Culture and Morale – Chapter Eighteen

Culture and Morale – Chapter Eighteen

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Co-operation and contribution can overcome cultural differences.


Cultural differences are the result of our conditioning. The culture of a people is a direct result of the conditioning of the people around them. Many cultural differences come from different belief systems formed by this conditioning. Interaction between different cultures results in an expansion of both. Often the opposite is also true. What should be assimilation often turns to alienation because of our conflicting beliefs. Most conflict comes from rigid religious or racial beliefs.

I was born in England and have lived most my life in Australia. I worked for months at a time in China and Thailand. I have worked in America, Denmark, Holland, New Zealand and elsewhere. I have worked in every state in Australia and have found differing cultures in all places. The culture in the city is different to rural culture in all these places and each place is different to the other. I have worked for a number of different companies and the culture of one organisation can be greatly different to another.

What is normal? Nothing! What seems normal to one person seems abnormal to another. It is often difficult to understand others from our own limited cultural belief system. No two people have the same life experiences or are exposed to the same cultural beliefs. There can be similarities based on similar beliefs. But different personalities and life experiences will create different belief systems. No two people can see the world in the identical way. We are all looking at the world through a different set of filters. Even people from the same family will have different belief systems.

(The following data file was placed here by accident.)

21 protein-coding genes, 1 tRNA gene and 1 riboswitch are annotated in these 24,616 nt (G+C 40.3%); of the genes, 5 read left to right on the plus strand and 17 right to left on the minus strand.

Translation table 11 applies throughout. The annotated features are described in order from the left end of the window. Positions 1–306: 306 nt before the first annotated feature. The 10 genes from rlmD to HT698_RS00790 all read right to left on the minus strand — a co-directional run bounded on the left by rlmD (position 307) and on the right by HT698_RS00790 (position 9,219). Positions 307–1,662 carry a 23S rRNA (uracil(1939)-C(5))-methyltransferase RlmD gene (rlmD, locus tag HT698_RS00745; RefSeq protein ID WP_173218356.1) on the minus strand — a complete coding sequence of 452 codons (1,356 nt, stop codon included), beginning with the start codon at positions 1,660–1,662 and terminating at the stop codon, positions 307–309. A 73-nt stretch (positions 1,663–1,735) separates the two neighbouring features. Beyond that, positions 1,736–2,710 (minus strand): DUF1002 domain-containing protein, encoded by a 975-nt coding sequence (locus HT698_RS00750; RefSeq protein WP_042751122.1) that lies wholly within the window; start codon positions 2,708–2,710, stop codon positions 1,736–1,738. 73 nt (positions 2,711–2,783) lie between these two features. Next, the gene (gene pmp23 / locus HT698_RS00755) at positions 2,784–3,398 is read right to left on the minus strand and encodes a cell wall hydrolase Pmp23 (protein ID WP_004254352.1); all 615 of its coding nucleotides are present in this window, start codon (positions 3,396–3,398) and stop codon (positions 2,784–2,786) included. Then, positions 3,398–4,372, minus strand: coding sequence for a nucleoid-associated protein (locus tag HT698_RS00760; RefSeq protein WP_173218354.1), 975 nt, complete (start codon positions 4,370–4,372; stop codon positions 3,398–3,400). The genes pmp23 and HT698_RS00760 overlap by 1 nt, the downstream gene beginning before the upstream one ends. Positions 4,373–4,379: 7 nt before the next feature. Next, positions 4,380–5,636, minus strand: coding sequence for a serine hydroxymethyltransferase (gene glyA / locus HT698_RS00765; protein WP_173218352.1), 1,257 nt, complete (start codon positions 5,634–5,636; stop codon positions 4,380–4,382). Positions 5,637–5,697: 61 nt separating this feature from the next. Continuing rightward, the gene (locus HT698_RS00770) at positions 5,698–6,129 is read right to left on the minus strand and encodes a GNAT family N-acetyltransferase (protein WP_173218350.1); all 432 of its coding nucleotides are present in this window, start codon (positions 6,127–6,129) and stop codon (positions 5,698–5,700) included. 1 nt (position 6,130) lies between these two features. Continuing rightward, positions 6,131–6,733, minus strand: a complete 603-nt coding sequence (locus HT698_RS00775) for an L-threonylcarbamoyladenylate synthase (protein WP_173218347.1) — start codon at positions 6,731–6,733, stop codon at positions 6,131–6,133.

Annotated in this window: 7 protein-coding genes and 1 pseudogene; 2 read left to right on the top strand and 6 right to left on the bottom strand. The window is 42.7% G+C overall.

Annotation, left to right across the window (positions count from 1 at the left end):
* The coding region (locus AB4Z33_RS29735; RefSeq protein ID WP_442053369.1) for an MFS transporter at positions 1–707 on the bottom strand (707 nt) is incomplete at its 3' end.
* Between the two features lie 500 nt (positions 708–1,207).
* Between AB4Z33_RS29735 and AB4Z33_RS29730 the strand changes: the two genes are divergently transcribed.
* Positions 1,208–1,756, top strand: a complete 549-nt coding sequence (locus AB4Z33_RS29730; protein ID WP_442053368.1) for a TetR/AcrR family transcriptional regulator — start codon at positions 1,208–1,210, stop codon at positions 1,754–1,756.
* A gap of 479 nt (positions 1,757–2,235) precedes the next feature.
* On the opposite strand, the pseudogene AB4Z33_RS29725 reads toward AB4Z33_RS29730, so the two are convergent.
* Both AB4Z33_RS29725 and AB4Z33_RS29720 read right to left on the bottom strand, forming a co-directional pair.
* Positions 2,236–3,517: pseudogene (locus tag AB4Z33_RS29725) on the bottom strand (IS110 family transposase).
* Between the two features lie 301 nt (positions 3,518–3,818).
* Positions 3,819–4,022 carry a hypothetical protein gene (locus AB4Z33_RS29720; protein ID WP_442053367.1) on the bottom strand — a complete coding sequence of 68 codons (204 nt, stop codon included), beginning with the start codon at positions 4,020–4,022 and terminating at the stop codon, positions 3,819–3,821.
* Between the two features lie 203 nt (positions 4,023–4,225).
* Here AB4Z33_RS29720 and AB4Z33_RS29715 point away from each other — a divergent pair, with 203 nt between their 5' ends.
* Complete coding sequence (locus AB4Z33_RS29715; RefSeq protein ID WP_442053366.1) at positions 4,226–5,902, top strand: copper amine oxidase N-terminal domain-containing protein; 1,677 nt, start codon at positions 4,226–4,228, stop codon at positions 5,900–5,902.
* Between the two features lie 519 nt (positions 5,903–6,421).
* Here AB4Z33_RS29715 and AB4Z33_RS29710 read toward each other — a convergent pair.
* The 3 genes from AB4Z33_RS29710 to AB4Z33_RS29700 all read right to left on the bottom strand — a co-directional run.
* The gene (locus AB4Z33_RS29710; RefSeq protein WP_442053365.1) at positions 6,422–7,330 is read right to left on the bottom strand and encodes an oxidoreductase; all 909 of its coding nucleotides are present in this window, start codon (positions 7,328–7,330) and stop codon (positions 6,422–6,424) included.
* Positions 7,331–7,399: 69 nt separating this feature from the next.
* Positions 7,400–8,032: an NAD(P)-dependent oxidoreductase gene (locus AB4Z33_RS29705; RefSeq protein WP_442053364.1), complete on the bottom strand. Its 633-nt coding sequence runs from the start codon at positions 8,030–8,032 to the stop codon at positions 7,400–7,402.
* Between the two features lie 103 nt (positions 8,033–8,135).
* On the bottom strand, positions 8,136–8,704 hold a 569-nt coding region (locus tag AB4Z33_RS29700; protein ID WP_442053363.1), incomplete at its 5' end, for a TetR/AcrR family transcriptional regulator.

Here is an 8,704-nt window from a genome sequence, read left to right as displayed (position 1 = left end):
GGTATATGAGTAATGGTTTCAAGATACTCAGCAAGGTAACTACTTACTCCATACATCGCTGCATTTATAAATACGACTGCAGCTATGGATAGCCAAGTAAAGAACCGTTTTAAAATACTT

When we are looking at a cultural belief system we are looking at a dominant set of beliefs of that culture. These dominant sets will vary from culture to culture. Some cultures are similar and some seem poles apart.

There are some basic elements to integrating cultures. Co-operation and contribution are the foundation on which all else sits. Co-operation allows for the different belief systems of others. Respect (which is a part of co-operation) is not imposing your own beliefs on others and the individual rights of others. We all have the same genetic needs and co-operation and contribution to society meet those needs. Respecting the laws and rules of the culture you are in is the foundation for integration.

I wrote earlier about how human beings survived through learning to adapt. When you enter a country with a different culture to the one in which you were born, learning to adapt to this culture makes for happiness. You must adapt to integrate. Adaptation enables integration. Integration facilitates acceptance. Many Greeks and Italians have migrated to Australia, bringing with them a culture rich in food and wine. The British probably introduced fish and chips and beer, the staple diet of my teenage years! This has enhanced the Australian culture by adding to it. We now have a culture rich with all the foods of the world. The contribution and co-operation of new migrants helped build Australia into the country that it is today. New immigrants adapted to new laws and rules and yet at the same time they could enhance the culture of this country by adding to it. Elements of their culture enhance the new culture.